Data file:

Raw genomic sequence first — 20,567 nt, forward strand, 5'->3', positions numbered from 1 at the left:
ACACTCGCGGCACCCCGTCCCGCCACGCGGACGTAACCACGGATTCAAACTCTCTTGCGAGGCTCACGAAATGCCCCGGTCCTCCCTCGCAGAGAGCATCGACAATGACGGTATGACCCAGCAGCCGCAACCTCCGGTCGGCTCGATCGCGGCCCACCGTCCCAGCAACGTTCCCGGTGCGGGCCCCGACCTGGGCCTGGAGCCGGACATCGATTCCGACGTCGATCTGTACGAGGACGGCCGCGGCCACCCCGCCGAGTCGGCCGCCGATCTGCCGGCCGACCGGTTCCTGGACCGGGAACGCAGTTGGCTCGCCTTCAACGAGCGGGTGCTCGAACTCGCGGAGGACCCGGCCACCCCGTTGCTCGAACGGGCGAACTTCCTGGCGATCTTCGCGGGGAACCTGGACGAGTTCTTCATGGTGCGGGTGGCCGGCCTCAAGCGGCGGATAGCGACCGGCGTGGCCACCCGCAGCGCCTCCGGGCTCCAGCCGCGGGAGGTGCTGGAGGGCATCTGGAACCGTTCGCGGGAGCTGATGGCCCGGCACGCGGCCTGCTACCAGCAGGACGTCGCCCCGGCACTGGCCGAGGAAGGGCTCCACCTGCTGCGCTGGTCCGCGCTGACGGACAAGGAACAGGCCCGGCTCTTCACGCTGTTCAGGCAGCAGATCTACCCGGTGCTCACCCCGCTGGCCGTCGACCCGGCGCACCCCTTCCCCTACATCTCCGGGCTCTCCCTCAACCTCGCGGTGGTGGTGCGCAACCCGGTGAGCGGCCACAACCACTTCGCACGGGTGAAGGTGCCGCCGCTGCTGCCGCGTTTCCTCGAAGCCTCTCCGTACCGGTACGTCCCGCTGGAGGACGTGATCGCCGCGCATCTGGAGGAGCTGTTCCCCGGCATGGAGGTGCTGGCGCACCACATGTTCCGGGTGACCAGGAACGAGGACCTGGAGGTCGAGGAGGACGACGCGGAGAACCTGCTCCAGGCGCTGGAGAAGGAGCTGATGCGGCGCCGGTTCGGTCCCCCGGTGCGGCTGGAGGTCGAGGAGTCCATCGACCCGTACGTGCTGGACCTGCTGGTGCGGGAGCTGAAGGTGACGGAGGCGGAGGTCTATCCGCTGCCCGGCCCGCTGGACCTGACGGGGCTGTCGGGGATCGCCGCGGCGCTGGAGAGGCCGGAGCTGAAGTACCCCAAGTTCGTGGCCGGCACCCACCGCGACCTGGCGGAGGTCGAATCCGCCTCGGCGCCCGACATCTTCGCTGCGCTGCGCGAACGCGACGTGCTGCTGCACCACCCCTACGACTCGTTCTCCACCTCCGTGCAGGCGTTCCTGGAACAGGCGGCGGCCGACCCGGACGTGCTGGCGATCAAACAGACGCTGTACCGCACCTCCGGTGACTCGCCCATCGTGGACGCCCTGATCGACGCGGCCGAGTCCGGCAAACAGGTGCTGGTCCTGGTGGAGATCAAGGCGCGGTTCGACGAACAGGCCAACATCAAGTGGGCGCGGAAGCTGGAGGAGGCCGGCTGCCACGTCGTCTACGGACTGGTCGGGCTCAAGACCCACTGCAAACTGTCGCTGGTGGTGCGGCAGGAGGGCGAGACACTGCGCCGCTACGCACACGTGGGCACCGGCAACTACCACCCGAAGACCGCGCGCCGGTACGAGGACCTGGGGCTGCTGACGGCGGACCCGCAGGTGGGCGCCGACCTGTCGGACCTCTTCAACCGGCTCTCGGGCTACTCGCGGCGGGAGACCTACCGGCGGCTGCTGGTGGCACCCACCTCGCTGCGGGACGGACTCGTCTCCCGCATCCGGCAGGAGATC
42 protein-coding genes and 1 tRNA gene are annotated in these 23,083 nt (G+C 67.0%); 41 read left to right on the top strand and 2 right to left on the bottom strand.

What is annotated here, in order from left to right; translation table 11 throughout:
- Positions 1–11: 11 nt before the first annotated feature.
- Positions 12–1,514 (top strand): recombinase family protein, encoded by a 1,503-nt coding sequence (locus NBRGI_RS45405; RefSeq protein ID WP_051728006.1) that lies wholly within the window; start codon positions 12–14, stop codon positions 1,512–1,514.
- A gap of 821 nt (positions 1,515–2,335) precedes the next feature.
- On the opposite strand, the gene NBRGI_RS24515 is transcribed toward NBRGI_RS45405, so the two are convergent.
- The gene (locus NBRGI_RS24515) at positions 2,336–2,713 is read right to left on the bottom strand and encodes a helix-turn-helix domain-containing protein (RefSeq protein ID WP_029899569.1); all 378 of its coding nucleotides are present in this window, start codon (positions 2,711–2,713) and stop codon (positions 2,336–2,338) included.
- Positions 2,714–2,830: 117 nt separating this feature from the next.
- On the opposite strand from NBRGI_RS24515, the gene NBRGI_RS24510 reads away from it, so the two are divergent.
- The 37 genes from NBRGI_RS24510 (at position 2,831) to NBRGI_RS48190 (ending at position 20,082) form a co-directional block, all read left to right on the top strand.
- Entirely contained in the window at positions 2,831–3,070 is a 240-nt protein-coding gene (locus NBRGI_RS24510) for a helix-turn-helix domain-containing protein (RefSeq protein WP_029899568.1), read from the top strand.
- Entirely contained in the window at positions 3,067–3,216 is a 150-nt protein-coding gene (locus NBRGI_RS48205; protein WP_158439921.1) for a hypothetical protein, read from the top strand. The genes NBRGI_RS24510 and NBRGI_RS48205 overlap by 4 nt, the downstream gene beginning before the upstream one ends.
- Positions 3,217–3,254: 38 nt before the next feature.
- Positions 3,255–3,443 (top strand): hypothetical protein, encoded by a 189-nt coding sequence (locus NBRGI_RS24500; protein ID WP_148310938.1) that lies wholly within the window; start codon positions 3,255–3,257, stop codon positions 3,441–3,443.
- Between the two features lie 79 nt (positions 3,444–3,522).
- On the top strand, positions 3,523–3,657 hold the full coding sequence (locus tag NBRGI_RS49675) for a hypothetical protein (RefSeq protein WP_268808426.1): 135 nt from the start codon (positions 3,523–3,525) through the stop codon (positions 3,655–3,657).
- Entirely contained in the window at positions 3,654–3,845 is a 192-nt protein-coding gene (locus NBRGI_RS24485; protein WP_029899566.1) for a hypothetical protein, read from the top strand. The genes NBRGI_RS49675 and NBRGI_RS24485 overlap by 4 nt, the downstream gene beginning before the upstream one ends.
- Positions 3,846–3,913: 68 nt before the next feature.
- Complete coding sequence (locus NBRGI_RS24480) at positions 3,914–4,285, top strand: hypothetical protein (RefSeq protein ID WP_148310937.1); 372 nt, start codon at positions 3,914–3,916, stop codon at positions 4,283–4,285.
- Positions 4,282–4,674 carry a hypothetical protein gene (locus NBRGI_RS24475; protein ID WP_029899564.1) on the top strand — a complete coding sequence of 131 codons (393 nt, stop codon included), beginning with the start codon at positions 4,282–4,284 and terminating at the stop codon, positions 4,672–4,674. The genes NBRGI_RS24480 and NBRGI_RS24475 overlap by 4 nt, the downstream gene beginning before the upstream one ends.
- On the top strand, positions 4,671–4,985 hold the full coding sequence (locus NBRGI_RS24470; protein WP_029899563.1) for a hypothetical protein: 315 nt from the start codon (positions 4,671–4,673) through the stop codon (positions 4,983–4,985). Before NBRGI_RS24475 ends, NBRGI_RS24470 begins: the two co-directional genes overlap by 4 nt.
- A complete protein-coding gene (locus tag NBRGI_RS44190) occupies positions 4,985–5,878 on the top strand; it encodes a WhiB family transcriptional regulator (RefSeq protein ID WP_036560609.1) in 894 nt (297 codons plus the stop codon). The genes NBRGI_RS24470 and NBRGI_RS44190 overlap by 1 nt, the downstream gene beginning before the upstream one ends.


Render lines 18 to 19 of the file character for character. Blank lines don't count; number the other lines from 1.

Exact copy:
- On the top strand, positions 3,523–3,657 hold the full coding sequence (locus tag NBRGI_RS49675) for a hypothetical protein (RefSeq protein WP_268808426.1): 135 nt from the start codon (positions 3,523–3,525) through the stop codon (positions 3,655–3,657).
- Entirely contained in the window at positions 3,654–3,845 is a 192-nt protein-coding gene (locus NBRGI_RS24485; protein WP_029899566.1) for a hypothetical protein, read from the top strand. The genes NBRGI_RS49675 and NBRGI_RS24485 overlap by 4 nt, the downstream gene beginning before the upstream one ends.